March 25, 2012 is The Single Crunch’s anniversary – about three weeks before the death of my mother.
I started this blog after sharing a slideshow I made and uploading it to YouTube. It was shared by different Facebook pages that seemed to have a solid fan base -
- and people were liking it.
I was all, “Oh snap I’m a videographer.”
Then I was all,
“Wrong answer. I’m not a videographer. But this was fun. I wonder if there’s a way I could share my stories in a way that showcases a talent I do have? Hmm…”
I ran down the list of my three talents and since one of them requires me to be naked, I went with writing and parenting.
Obviously I was going to write about my children.
I didn’t want to be an instruction-giver or a method-teacher.
I wasn’t looking for a following.
I think I only wanted to share.
I wanted to make some people laugh.
I wanted to touch someone’s heart.
I wanted to give another mother hope.
I wanted to be that mom who’s mostly not being represented on your average gentle parenting page
or your average unschooling page
or your average breastfeeding page.
I wanted a bit of community in my life.
And looking back I’ve realized
That I also wanted an escape.
I started writing just as my mom was dying and
I sat in the hospital bed in her room for weeks,
posting and sharing and replying to comments.
I was happy about the blog…proud and excited that something I’d done
was working out.
I think subconsciously
my brain knew I’d need something to hold onto.
Something to fill the planet-sized void in my life
that appeared as my mother was leaving my life.
Some weeks ago I was on the phone with Sheila Pai, one of the most calming, nurturing souls I’ve ever had
the pleasure of not actually meeting – and
I said to her that I don’t think I’m going to “get any better” than I am now.
I’ve never really bought into the idea that victims of childhood abuse can “fully” recover, because
“Fully” for me would mean I’d be who I would have been if I’d never been abused.
I decided a while ago that I’m not going to spend too much time attempting to “change”,
I focus on striving to cope.
My brain sent me a message when I was a teenager that
Sure, I can work through my past and get better but
I am who I am
See, I can identify an issue I have and
start to work on it and
it gets better,
But then I realize I’ve had to sacrifice mastery in other facets of my life,
And that now I’ll need to go back.
Often I only get so far with an issue before I reach a place
to try and navigate.
My brain figured out for me that sometimes
the answer to healing ourselves is in fact
That when we cannot rid ourselves of our own demons,
we can render their presence less of a burden
by giving of ourselves to others.
Giving the good stuff,
the best part.
And that when we share ourselves openly and freely
and when we share because we genuinely, passionately love everyone alive
and we share with tender concern for the welfare of others -
they can reflect back for us
what they see in us.
And that perhaps what they see
is a lot of good.
And that maybe their voices will drown out the pained wailing of all those demons.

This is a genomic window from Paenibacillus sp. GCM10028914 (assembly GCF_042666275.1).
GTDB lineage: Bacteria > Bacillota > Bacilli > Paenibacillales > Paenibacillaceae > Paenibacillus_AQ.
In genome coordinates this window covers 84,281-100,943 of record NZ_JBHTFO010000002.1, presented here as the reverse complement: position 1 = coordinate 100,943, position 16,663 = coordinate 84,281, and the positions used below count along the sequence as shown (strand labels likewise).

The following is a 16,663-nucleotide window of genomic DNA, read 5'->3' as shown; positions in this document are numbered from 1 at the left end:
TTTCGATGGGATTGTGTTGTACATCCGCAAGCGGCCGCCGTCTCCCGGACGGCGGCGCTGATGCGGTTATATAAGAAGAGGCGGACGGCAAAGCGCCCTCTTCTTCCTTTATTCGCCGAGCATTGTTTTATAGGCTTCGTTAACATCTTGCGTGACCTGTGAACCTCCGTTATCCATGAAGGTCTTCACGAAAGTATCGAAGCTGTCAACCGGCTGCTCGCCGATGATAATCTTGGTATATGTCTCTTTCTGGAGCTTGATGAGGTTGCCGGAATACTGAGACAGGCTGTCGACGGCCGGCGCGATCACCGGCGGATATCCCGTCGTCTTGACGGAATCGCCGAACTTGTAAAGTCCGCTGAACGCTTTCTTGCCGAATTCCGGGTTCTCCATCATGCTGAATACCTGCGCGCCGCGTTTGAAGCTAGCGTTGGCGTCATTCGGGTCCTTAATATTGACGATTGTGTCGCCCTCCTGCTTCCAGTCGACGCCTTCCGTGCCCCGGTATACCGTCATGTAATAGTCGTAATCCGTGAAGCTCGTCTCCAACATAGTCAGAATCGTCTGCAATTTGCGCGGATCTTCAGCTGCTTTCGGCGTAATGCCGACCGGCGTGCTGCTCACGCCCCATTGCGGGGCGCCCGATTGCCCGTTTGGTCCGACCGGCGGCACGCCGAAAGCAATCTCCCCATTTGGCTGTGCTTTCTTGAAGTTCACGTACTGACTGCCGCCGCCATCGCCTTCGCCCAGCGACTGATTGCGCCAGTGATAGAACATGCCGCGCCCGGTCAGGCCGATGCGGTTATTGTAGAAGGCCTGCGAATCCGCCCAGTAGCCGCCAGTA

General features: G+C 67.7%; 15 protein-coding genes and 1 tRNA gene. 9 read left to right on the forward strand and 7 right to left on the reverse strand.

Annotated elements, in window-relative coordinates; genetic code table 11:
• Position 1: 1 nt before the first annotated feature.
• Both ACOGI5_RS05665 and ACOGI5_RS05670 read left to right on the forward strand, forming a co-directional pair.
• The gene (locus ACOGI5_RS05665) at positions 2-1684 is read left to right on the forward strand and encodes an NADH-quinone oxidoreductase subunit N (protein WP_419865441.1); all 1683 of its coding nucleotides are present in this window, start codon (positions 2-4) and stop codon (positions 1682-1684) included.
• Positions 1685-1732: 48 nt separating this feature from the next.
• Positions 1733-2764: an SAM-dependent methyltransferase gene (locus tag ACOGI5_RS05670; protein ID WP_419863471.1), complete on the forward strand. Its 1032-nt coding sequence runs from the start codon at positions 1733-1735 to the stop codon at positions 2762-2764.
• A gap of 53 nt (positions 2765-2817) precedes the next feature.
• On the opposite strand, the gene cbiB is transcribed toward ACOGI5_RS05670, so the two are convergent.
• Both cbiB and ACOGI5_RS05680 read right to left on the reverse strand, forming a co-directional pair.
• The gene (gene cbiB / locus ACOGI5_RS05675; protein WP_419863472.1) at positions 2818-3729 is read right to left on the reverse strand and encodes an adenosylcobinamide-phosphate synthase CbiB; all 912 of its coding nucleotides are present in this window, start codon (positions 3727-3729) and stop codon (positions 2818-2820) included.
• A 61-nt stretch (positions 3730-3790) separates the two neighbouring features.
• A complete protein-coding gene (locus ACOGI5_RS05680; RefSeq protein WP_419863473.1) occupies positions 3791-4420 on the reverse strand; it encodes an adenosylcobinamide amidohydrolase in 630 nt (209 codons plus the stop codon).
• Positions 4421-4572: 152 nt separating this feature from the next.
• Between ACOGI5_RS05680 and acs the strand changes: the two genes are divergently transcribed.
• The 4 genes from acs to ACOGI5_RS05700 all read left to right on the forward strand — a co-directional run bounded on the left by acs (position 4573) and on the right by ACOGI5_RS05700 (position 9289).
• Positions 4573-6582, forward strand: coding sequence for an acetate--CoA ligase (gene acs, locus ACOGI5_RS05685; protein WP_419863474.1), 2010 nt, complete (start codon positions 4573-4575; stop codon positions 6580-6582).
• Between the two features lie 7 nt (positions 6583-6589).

So I’ve learned,
I’ve always known,
that my journey is not my own.
That in order for me to be at peace with myself
and my world
my existence must be one of service to others.
That’s what fills my cup.
I didn’t fully understand that last March when I started The Single Crunch.
I didn’t get that what was making me feel so big and so proud and so full,
whenever I receive a comment from a reader,
was that the reader said
I’d helped them.
I wondered at first if it was an ego thing but
really, me, ego? :)
I’ve never had much to be egotistical about so,
it wasn’t that.
It was being able to reach my arm out and caress the shoulder of a friend in Australia,
from here in my home in the busy Boston streets.
It was reading from a mom that her kids should thank me and thinking
no they shouldn’t because
I know what it takes for you to keep reading
and hoping you’ll get better, Momma
and I honestly love you and your children,
and I hope it gets better, too,
and I want you to see me and to know that it can,
it will and
the fact that you’ve chosen to share it with me
is making me better too, so
There are still times when
it doesn’t compute that maybe
I am helping others.
Like if you’ve been buying lottery tickets for years
and you’re there in the living room one night
and your eyes are locked on the TV
and your numbers show up on the screen
and you just stare because you’re shocked beyond words.
That’s what it’s like when I read messages from others.
Money doesn’t excite poor people because
we know it’s an illusion.
I don’t have a lot of money and
there doesn’t “seem” to be enough to go around anyway so
since there are so many human beings on the planet
I’ll trade in love and people.
Compassion is my currency.
And I won’t miss out on anything because
I was born poor and it would be my honor to die that way
as long as I’ve touched a lot of lives.
And even though I know how big the world is
my world isn’t always so big because of my circumstances,
so even one life is a lot, to me.
And there is more than one person reading my blog,
so you can imagine how I’ve hit the lottery.
There are two anniversaries approaching
in my life.
One is this blog’s.
The other is the death of my mom
because of a bunch of people
whom I will never regard as strangers,
I have a choice of which one I can devote my energy to.
And ain’t that pretty damn special.
Thank you for reading what I write. I’m proud of The Single Crunch and I am forever indebted to all of you for helping me to work through my past and my present, and losing my mom. Thank you. All love.